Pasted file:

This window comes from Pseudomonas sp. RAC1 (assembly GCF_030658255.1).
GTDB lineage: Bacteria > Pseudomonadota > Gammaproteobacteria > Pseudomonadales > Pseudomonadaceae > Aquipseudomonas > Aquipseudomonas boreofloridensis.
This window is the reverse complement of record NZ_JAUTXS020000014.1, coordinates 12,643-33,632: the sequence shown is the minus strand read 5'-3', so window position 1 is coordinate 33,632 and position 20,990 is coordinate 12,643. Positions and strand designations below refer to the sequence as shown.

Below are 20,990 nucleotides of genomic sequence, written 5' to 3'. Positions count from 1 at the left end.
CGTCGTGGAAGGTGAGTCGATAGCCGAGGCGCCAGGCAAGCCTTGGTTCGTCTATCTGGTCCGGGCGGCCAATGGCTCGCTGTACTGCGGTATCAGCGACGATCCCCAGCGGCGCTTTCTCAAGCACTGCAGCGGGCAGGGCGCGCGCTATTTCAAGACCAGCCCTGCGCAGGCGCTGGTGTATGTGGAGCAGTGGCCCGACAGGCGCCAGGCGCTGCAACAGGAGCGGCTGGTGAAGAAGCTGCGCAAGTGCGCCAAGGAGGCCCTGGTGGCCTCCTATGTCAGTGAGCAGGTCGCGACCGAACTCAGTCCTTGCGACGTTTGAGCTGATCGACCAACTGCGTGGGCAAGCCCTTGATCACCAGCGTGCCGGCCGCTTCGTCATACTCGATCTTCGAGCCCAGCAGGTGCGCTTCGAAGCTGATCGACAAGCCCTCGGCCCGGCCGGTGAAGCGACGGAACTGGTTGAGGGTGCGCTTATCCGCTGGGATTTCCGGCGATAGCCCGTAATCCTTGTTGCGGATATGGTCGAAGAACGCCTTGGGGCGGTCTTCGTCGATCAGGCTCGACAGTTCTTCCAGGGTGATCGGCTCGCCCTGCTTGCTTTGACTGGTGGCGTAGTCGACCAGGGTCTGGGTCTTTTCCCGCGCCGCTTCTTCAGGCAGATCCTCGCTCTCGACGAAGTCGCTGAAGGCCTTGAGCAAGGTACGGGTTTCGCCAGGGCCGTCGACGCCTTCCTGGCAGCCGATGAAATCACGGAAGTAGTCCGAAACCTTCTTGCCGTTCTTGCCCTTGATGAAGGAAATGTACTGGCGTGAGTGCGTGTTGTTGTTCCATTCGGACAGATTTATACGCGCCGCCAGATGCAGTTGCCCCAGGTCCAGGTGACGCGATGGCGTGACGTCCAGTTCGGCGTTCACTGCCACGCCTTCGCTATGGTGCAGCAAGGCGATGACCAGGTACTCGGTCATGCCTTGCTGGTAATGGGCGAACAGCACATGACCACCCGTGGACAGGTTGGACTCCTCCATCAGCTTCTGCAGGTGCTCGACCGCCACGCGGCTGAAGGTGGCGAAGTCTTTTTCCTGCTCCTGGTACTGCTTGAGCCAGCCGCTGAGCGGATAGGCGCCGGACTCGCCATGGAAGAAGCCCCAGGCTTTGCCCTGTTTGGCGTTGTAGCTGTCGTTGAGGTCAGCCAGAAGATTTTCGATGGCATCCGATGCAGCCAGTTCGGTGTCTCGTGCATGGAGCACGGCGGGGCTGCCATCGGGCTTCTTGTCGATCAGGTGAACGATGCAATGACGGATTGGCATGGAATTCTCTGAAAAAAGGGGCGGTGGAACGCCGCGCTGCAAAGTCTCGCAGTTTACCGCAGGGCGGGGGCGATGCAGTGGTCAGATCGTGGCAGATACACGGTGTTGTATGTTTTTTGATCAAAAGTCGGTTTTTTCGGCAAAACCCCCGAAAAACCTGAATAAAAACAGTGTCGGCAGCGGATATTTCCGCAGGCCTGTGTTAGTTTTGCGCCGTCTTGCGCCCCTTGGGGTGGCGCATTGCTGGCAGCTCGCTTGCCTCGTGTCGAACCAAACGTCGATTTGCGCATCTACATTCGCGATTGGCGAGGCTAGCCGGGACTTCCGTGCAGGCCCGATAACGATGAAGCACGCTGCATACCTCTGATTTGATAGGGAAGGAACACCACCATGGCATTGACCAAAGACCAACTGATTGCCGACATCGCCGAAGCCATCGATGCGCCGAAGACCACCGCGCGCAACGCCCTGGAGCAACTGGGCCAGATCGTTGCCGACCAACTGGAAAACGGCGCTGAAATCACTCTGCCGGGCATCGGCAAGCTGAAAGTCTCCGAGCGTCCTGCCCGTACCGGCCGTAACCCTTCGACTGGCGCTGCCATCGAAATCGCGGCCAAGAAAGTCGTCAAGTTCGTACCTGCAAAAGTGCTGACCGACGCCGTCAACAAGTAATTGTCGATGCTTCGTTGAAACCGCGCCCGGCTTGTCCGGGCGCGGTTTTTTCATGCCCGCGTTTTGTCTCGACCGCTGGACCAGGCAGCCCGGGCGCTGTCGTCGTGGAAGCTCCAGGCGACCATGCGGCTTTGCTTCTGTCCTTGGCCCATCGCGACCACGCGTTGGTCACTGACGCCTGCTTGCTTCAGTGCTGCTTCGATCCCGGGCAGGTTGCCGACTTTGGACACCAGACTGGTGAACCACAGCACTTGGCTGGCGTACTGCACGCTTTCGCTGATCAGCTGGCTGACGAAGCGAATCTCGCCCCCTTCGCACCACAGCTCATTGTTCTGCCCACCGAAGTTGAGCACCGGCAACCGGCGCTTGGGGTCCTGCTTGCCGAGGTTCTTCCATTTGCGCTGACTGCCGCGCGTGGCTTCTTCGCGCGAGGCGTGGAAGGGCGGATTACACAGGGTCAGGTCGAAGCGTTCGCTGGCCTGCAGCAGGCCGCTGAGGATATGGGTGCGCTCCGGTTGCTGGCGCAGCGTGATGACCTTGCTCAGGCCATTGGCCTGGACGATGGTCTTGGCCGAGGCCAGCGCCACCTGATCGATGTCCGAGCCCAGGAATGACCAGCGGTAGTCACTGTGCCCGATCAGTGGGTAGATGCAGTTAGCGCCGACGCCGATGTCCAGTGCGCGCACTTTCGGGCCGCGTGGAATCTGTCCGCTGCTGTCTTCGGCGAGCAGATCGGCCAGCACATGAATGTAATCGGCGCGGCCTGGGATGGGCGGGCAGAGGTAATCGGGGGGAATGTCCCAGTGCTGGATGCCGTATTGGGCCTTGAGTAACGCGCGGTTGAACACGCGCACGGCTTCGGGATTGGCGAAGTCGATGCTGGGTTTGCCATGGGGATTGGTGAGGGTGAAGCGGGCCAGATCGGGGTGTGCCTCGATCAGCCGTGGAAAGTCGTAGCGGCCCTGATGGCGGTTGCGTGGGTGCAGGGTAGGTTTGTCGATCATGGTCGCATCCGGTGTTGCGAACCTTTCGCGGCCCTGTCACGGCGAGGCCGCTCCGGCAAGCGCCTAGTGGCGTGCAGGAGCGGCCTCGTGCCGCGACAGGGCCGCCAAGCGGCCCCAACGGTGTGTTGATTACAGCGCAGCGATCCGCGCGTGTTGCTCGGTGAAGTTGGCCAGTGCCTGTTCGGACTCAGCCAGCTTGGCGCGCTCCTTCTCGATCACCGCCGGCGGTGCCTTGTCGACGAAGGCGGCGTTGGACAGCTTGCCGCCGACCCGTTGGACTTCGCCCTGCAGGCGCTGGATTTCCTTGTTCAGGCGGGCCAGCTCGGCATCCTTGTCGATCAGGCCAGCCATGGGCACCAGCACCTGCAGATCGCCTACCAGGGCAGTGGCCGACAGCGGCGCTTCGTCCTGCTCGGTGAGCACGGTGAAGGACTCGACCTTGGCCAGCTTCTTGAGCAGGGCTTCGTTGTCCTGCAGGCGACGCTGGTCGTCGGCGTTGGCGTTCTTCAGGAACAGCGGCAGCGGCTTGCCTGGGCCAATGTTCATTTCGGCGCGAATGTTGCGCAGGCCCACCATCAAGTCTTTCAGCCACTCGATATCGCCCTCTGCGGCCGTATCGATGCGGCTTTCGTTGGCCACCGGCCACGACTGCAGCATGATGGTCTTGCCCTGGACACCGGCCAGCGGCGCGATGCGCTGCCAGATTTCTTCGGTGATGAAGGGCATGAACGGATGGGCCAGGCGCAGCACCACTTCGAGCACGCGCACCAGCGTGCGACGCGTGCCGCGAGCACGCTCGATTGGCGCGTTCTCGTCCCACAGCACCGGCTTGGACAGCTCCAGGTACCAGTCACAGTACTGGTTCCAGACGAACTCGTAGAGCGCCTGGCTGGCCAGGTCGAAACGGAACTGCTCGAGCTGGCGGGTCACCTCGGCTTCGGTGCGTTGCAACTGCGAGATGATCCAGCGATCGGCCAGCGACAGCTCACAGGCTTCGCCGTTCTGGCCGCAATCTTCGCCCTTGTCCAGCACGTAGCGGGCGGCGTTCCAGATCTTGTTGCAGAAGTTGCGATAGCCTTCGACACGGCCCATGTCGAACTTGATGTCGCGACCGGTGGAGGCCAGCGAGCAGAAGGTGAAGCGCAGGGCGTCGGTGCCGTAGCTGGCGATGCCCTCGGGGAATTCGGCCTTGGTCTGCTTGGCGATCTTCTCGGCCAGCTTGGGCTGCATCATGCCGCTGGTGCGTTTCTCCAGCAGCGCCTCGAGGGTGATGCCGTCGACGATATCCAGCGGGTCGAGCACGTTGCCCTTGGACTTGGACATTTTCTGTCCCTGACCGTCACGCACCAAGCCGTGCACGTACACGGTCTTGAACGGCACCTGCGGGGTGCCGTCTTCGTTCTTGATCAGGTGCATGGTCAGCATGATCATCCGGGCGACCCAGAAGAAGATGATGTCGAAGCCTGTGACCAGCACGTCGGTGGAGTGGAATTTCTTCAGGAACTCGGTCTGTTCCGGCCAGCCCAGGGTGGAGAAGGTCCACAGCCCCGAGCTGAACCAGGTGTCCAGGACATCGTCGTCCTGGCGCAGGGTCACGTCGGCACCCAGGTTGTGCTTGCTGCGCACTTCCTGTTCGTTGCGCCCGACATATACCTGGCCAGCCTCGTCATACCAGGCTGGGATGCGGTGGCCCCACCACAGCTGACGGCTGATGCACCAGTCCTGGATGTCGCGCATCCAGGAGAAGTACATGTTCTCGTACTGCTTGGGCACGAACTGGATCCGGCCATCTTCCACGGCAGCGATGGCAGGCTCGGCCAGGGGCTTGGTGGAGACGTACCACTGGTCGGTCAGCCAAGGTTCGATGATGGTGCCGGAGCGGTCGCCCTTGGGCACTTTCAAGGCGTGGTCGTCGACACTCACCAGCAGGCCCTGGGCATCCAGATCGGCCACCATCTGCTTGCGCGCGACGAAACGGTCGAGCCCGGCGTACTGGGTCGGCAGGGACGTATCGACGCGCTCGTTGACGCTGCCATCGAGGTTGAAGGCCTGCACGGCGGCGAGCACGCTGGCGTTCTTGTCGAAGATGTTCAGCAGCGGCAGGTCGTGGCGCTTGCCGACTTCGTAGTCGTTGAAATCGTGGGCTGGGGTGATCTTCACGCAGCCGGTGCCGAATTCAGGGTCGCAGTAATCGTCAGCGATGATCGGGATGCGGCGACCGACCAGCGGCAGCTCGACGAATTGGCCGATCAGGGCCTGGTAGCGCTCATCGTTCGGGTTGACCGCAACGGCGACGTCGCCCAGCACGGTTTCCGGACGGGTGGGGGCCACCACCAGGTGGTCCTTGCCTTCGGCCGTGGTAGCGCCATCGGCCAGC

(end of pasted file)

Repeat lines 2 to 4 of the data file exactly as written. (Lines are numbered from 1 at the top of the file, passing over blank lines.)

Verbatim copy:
GTDB lineage: Bacteria > Pseudomonadota > Gammaproteobacteria > Pseudomonadales > Pseudomonadaceae > Aquipseudomonas > Aquipseudomonas boreofloridensis.
This window is the reverse complement of record NZ_JAUTXS020000014.1, coordinates 12,643-33,632: the sequence shown is the minus strand read 5'-3', so window position 1 is coordinate 33,632 and position 20,990 is coordinate 12,643. Positions and strand designations below refer to the sequence as shown.

Below are 20,990 nucleotides of genomic sequence, written 5' to 3'. Positions count from 1 at the left end.